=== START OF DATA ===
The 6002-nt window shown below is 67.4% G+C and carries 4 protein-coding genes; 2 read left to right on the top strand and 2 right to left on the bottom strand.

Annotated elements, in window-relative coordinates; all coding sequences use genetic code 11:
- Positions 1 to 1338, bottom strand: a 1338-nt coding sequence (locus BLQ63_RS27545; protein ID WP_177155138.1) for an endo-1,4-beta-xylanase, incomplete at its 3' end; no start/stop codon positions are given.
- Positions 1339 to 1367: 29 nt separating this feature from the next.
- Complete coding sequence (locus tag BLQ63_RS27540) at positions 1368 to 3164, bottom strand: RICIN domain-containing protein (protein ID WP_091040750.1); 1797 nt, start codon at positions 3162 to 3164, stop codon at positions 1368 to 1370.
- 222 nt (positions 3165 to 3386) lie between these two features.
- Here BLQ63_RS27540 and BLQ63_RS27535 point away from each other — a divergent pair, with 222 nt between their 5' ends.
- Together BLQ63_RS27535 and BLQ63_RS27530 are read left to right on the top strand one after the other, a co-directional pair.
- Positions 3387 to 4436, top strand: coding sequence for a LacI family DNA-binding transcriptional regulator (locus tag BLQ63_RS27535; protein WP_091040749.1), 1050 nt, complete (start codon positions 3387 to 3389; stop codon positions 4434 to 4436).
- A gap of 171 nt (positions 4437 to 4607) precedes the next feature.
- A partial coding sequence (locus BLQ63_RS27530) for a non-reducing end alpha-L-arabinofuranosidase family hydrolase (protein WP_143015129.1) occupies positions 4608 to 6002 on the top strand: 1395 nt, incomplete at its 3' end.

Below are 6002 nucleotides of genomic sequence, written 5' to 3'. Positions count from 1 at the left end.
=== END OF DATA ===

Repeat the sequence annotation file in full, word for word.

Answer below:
The 6002-nt window shown below is 67.4% G+C and carries 4 protein-coding genes; 2 read left to right on the top strand and 2 right to left on the bottom strand.

Annotated elements, in window-relative coordinates; all coding sequences use genetic code 11:
- Positions 1 to 1338, bottom strand: a 1338-nt coding sequence (locus BLQ63_RS27545; protein ID WP_177155138.1) for an endo-1,4-beta-xylanase, incomplete at its 3' end; no start/stop codon positions are given.
- Positions 1339 to 1367: 29 nt separating this feature from the next.
- Complete coding sequence (locus tag BLQ63_RS27540) at positions 1368 to 3164, bottom strand: RICIN domain-containing protein (protein ID WP_091040750.1); 1797 nt, start codon at positions 3162 to 3164, stop codon at positions 1368 to 1370.
- 222 nt (positions 3165 to 3386) lie between these two features.
- Here BLQ63_RS27540 and BLQ63_RS27535 point away from each other — a divergent pair, with 222 nt between their 5' ends.
- Together BLQ63_RS27535 and BLQ63_RS27530 are read left to right on the top strand one after the other, a co-directional pair.
- Positions 3387 to 4436, top strand: coding sequence for a LacI family DNA-binding transcriptional regulator (locus tag BLQ63_RS27535; protein WP_091040749.1), 1050 nt, complete (start codon positions 3387 to 3389; stop codon positions 4434 to 4436).
- A gap of 171 nt (positions 4437 to 4607) precedes the next feature.
- A partial coding sequence (locus BLQ63_RS27530) for a non-reducing end alpha-L-arabinofuranosidase family hydrolase (protein WP_143015129.1) occupies positions 4608 to 6002 on the top strand: 1395 nt, incomplete at its 3' end.

Below are 6002 nucleotides of genomic sequence, written 5' to 3'. Positions count from 1 at the left end.